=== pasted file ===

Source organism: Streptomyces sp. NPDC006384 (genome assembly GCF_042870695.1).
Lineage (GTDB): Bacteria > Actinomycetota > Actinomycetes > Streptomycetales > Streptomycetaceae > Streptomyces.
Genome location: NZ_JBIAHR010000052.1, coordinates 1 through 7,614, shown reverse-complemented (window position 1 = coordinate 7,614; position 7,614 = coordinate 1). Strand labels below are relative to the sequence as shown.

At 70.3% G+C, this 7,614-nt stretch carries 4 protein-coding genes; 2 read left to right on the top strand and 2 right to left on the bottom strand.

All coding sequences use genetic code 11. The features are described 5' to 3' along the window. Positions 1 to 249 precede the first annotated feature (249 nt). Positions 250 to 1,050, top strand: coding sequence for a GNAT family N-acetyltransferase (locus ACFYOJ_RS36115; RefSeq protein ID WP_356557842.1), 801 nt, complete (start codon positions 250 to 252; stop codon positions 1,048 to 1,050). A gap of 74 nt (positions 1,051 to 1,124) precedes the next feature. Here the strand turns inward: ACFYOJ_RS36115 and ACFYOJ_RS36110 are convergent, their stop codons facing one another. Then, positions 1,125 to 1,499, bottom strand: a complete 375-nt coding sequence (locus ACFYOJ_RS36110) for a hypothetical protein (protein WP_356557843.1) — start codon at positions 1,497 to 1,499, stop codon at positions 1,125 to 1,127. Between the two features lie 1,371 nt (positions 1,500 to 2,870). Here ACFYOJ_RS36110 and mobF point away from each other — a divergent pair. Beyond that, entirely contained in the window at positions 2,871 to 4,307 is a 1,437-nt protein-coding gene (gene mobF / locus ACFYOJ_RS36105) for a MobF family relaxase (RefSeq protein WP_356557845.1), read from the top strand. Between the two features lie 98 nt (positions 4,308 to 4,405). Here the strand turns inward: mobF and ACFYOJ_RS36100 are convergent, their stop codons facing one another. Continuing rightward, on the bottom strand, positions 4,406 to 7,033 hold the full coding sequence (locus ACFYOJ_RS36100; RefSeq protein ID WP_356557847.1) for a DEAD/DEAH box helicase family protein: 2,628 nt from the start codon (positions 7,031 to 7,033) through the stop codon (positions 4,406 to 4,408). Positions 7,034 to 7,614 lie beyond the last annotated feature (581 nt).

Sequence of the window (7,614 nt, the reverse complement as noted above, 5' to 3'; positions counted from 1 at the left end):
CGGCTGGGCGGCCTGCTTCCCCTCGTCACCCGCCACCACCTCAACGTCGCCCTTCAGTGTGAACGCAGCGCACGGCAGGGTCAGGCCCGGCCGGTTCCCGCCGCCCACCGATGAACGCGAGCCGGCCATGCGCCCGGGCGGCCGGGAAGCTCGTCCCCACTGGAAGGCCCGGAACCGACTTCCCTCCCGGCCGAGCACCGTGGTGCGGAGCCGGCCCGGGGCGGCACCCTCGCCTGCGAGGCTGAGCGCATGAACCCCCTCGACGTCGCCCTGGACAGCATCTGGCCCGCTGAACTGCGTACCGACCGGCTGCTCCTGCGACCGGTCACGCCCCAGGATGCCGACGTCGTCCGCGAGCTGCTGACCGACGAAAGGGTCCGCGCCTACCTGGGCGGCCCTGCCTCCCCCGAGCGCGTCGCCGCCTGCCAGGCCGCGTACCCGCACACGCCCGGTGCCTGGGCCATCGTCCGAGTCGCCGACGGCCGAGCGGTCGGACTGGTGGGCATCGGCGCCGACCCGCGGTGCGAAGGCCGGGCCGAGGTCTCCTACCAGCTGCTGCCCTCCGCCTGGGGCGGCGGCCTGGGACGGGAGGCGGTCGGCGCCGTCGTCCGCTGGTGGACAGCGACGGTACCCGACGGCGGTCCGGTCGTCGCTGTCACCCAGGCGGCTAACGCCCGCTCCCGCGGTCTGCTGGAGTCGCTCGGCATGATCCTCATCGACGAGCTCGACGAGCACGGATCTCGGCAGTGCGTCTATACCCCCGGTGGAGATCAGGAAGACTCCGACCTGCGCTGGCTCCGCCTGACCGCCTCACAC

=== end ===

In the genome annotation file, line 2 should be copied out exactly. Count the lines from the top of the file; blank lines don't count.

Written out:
Lineage (GTDB): Bacteria > Actinomycetota > Actinomycetes > Streptomycetales > Streptomycetaceae > Streptomyces.